Open Source Archives

We strive to facilitate interdisciplinary collaboration and the implementation of progressive and  participatory research methods, with the goal of generating tangible, durable changes in the way research about Haiti is conceptualized, implemented and applied.


Research Hub & Open Source Archives

EKO HAITI Research Hub is a research and knowledge mobilization platform focused on creative, collaborative and interdisciplinary research and associated research-based learning. We aim to become the intellectual “home” for research about Haiti by creating and providing open access to the largest crowdsourced research archive dedicated to Haiti, by fostering cross-disciplinary research and innovation, and by providing support for progressive research in the form of contextual expertise and training.

“The trees fall from time to time, but the voice of the forest never loses its power. Life begins.”

Jacques Alexis, Les Arbres Musiciens (Paris, 1957)
Haiti is the birthplace of a rich literary heritage that deserves more attention. Haitian authors open a window into this Caribbean nation’s vibrant culture and tumultuous history.

EKO HAITI collections include all works, published and unpublished by Anthropologists Gerald Murray, Glenn Smucker and Timothy Schwartz
Dedicated to the late great, Kreyolicious (Katheline St. Fort), our photographs archives holds a large collection of images dating back to the late 1800's .
40 years of development reports, evaluations and survey databases many of which are not publicly available, are buried in drawers, closets, private libraries of NGOs and government donors.


Oral histories are a powerful tool in developing historical understanding

Oral history offers an alternative to conventional history, filling gaps in traditional research with personal accounts of historically significant events or simply life in a specific place and time. Oral histories do more than provide charming details to dry historical accounts. In fact, oral histories help others recapture lived experiences that are not written down in traditional sources.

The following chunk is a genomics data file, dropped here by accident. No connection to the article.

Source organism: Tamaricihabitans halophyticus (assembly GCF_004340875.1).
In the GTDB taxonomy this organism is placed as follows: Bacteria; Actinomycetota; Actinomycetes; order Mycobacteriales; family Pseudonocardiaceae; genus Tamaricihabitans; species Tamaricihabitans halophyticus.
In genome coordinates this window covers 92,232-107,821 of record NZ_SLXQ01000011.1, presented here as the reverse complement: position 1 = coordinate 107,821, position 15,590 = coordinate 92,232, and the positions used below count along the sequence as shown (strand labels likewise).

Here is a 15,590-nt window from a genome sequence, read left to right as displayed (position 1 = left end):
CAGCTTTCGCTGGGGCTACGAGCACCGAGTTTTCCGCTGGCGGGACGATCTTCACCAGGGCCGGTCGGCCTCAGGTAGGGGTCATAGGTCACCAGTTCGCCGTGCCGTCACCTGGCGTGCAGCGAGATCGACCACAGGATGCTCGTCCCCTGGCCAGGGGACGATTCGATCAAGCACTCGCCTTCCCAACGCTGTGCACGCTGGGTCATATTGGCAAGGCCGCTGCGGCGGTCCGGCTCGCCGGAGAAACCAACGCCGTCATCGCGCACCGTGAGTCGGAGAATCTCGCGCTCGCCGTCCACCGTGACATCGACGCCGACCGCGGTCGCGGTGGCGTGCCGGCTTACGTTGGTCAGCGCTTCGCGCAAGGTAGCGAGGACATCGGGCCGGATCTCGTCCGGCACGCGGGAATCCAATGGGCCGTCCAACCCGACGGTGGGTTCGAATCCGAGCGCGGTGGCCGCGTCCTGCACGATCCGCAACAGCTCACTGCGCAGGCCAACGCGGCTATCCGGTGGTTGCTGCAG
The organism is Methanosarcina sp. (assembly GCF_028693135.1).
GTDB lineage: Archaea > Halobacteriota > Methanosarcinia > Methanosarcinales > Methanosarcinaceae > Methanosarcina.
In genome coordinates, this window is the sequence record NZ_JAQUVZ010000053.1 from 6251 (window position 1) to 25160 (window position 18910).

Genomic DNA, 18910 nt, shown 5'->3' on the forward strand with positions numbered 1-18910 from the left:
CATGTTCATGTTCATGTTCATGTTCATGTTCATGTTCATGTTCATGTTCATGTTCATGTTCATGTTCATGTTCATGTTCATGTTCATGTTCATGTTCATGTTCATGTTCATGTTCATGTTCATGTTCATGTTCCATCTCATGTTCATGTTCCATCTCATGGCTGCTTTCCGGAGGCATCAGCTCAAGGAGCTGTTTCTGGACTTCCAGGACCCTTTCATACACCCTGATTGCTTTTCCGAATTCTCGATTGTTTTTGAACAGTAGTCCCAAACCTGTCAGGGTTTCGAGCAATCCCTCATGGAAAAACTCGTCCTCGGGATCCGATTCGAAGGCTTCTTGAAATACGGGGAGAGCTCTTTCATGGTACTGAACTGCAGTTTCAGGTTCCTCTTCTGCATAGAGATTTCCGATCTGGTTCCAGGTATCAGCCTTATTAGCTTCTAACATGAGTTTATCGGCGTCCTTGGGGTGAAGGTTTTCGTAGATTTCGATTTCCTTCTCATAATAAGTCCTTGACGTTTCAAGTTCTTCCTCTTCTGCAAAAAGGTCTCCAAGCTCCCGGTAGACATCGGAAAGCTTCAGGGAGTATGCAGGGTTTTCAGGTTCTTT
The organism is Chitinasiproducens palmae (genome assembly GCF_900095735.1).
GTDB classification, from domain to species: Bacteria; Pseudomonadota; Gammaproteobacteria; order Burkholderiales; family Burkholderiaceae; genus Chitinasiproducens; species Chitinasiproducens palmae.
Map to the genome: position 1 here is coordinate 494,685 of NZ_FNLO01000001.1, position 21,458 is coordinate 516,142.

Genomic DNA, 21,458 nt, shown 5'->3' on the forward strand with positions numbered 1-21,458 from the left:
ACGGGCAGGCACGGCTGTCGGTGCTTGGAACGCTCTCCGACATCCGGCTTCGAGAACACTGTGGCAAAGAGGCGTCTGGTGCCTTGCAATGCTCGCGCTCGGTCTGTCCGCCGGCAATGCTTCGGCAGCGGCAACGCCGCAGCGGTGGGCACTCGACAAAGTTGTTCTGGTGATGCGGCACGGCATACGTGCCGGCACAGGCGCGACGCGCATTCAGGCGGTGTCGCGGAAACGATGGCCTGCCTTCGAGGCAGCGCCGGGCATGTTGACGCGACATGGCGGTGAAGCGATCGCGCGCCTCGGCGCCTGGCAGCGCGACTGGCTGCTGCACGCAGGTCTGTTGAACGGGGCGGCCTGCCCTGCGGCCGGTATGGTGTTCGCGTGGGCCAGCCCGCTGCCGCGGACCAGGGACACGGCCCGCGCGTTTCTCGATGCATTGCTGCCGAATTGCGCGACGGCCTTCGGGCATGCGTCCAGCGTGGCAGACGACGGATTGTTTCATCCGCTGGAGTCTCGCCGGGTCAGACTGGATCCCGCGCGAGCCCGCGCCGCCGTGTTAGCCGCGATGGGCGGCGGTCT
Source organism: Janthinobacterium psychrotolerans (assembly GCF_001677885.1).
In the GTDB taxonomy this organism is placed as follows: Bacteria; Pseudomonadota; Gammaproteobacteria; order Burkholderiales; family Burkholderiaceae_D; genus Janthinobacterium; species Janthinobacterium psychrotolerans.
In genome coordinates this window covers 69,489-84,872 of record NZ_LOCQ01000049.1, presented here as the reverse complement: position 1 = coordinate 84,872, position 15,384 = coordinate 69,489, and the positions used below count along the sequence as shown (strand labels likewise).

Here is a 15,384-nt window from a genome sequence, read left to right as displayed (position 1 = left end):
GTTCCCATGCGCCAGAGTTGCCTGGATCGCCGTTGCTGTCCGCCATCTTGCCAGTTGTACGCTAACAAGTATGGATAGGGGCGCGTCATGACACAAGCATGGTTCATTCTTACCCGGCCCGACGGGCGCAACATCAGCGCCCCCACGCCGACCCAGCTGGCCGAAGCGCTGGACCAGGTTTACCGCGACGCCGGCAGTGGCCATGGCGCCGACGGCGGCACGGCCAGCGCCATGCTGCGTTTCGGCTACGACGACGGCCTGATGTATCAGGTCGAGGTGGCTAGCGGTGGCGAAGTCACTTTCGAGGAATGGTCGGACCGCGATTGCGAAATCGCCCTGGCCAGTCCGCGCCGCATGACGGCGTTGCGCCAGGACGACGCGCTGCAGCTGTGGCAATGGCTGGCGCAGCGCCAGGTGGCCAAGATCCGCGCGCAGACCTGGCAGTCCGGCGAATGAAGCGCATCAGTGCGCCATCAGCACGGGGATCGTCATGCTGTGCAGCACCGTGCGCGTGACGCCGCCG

> Transcripts archive

" Bwa pi wo di li wè lwen, men grenn pwomennen di li wè pi lwen pase l "

The tallest tree says that it sees far, but the seed that travels says that it sees even further.



As an independent institute, we rely on crowdsourcing and donations to continue expanding the depth and scope of our archives.  Your contribution enable us to provide open access to a vast collection of ethnographic and research material which in turn aims at fostering further research and contribute to a better understanding of the country.

For years, scholars have investigated the effectiveness of aid dollars. Some scholars measure aid effectiveness at the country level in terms of achieving good governance, promoting democratic accountability, accomplishing growth goals, or attaining macroeconomic goals. This study looks at the aid flowing through non- governmental organizations (NGOs). It posits that effective aid consists of resources and processes that promote sustainability. It attempts to uncover the meaning of sustainability for the NGOs and recipients that are involved in agriculture while surveying how the aid process works. It looks at NGOs and recipients, resource flow, and activities, and sought to understand the elements that could render aid more or less effective in achieving sustainability in agricultural sectors. This study uses a qualitative case study research strategy that focused on developing theory/hypotheses grounded in the data and the literature (Agranoff, Radin, & Perry, 1991). This approach is adopted because (a) the meaning and promotion of sustainability is a complex topic, (b) aid effectiveness is a multi-faceted puzzle, (c) NGOs represent a diverse group, (d) the collaborative process is complicated, and (e) the context (Haiti) is a challenging place. It uses a data triangulation process (Denzin, 1989, 1997) by combining different types of data and sources (personal interviews, observations, and documentation) to arrive at a convergent understanding of the elements that are more or less likely to influence the NGO aid process in the promotion of sustainability in agriculture.

This study finds that most NGOs and recipients focus on one or two dimensions of sustainability (economic or environmental); the social or cultural dimensions are somewhat neglected. I also find that funding and funding horizons are two of the major issues that impede the promotion of sustainability in addition to communication and collaboration in the design of the plans, execution, and follow-up. Recipient education, paternalistic attitude, and poverty levels also play a major role in promoting sustainability.